Listening to those words, Shoken is like dreaming. He blew to the old cat and asked, "I have practised kenjutsu for a long time but I still don’t get the way. Tonight after hearing your discussion, I feel like getting the utmost principle of kenjutsu. I would like to beg you to enlight me further, if possible."

The old cat replied, "I am just an animal and rat is my food. How on earth do I know things about human. Kenjutsu as I know is not an expertise to win over other people. It is a guidance to know the issue of life and death when the time comes. To understand the right kind of mind, all samurai’s need to learn kenjutsu. The first thing they should do is to fear no death. Don’t deviate from this mindset, act with no doubt and no confusion. Keep the mind peaceful and harmonious without holding anything. Prepare the mind as a deep lake, it can deal with any sudden change. If this mind is occupied by an object or an image, it can distinguish self and enemy. In combat, it loses the freedom of changing. When the mind falls to a death spot, the spirit will go blind. How can you distinguish winning and losing. If you win, it is only a blind win and has nothing to do with kenjutsu.

"When I said holding nothing in the mind, I don’t mean emptiness. The mind doesn’t have a physical being and it contains nothing. If it has even the smallest object, ki will cling to it. The slightest imbalance of ki will prevent ki from filling the atmosphere. You’ll feel that there are too much ki where it goes and there are too few ki where it doesn’t go. You can’t easily control the ki when it is too much. When ki is no enough, you feel weak and useless. Taking up both of these states, you can’t react to any change. My saying of ‘holding nothing’ refers to no assembling (ki), no leaning, no enemy, and no self. React whenever changes emerge and leaving no trace.

Shoken asked, "What do you mean by no enemy and no self?" The old cat explained, "If there is self, there is the enemy. The enemy will go if there is no self. The word ‘enemy’ is relative to ‘self’, like yin-yan, water-fire. Anything with a shape has a relative complement. If I don’t keep anything in my mind, whatever confronting me is an object but not a (hostile) enemy. There is no one to compete with. You have no self and no enemy. When you even forget there is a mind and all the images with it, your mind is like a deep lake showing no ripples. The kind of harmony is peaceful and united. You could break any enemy’s attack without even feeling. It doesn’t happen without your knowledge. It happens without you thinking about it. You are just moving with your feeling.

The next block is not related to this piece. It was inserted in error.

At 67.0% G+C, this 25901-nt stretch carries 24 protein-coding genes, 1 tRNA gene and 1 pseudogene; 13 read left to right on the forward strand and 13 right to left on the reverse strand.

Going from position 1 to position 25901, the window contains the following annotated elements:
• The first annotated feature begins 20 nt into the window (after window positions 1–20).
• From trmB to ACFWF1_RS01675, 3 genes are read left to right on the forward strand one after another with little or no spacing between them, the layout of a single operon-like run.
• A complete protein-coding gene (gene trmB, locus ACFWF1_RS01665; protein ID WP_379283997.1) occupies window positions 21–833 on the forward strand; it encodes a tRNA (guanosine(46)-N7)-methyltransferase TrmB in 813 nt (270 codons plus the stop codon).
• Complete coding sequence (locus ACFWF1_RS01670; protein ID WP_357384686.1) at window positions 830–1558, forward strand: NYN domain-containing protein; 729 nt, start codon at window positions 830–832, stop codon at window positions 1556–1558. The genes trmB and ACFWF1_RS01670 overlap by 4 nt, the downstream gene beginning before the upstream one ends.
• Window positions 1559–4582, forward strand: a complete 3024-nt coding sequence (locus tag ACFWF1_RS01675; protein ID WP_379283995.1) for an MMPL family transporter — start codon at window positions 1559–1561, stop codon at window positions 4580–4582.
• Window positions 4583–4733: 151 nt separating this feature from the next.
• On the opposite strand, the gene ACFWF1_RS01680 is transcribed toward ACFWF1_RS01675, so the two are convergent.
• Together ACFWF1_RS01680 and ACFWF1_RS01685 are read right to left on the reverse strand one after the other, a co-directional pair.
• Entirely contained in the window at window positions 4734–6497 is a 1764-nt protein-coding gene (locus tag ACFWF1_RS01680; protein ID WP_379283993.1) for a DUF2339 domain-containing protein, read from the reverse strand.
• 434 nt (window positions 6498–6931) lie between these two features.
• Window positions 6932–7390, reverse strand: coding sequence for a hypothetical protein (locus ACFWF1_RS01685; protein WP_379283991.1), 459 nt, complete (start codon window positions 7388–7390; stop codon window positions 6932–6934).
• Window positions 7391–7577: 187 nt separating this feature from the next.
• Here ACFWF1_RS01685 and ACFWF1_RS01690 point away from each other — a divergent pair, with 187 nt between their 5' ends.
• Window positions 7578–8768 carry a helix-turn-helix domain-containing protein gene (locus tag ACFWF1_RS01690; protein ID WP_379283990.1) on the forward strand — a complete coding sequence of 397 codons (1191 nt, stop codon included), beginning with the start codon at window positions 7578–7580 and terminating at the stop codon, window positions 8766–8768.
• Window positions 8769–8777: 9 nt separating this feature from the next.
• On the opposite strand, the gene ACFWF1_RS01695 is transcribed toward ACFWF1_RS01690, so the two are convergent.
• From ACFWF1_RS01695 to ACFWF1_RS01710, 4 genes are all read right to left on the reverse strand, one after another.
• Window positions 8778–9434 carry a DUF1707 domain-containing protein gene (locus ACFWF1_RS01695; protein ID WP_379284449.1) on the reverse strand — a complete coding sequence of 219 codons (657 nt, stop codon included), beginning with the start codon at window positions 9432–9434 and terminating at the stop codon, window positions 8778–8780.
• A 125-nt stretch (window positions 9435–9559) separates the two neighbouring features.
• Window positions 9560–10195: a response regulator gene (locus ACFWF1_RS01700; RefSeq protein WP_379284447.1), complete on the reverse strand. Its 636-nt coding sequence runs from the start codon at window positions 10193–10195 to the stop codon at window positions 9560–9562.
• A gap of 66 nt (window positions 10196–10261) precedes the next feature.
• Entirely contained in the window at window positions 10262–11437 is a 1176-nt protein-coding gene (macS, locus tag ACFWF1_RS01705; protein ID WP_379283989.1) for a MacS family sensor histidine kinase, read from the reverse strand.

"When the mind is like a deep lake, this world is my world. There is no right or wrong, good or evil. You won’t hold on to happiness or bitterness. They are made up by your mind. Even though the universe is wide, you won’t beg for anything outside your mind. There is an old saying, "When there is a dust in your eyes, the whole world is narrow. When your mind is empty, you’ll lead a broad life." Your eye can’t open when a dust falls in it. The eye (mind) is supposed to be an empty place.

"When there are thousands of enemies, prepare yourself as a tiny dust. You can master your mind, with or without the strong enemies. Confucius said, ‘You can’t force anyone’s mind.’ But if the mind is confused, it may help the other side. You should always search inside your own mind. Whatever the teacher says to you is his reasons. Only after you discover your own reasons, you can be sure that you have learnt them. This is a heart-to-heart method and is known as ‘conveying teaching without teaching’. No only zen-buddhism, everything from old saint’s principles to any kind of art, is passed down by this heart-to-heart method. Teachers can only indicate to students their abilities that they possess but unknowingly. These are the abilities that no teachers can teach. In this way, teaching is easy; being taught is easy. However, correctly discover what is possessed and do the right thing is extremely difficult. This is called ‘learning one’s character’. To know is the waking up from a confused dream. It is an enlightenment and nothing different."


  1. "Hyuri" literally means "Outside and inside". Shinkage Ryu says, "Gentai hyuri", meaning choosing being active or responsive (to an enemy) depends on the situations of in and out.
  2. A flood comes with only a sudden force. Its strength can’t sustain when it’s over.

Copyright © by Shono Seiki.
Translation by HM Wan.

Miyamoto Musashi

Miyamoto Musashi. He is the famous swordman of the XVII century that created the Hyoho Niten Ichi Ryu school of swordmanship.

His most important writting is the Gorin No Sho (The Book of Five Rings, or more accurately translated as The Book of the Tombstone).

Anyone interested in using the two swords (daisho) should take a look at Musashi’s school. Of course there is also the Tenshin Shoden Katori Shinto Ryu, certain branches of Daito Ryu and Saotome’s Two Swords of Aikido for example.

Some techniques can be found in Anji-san web site (Kampai Budokai).

Publicado en budo, kenjutsu. 2 Comments »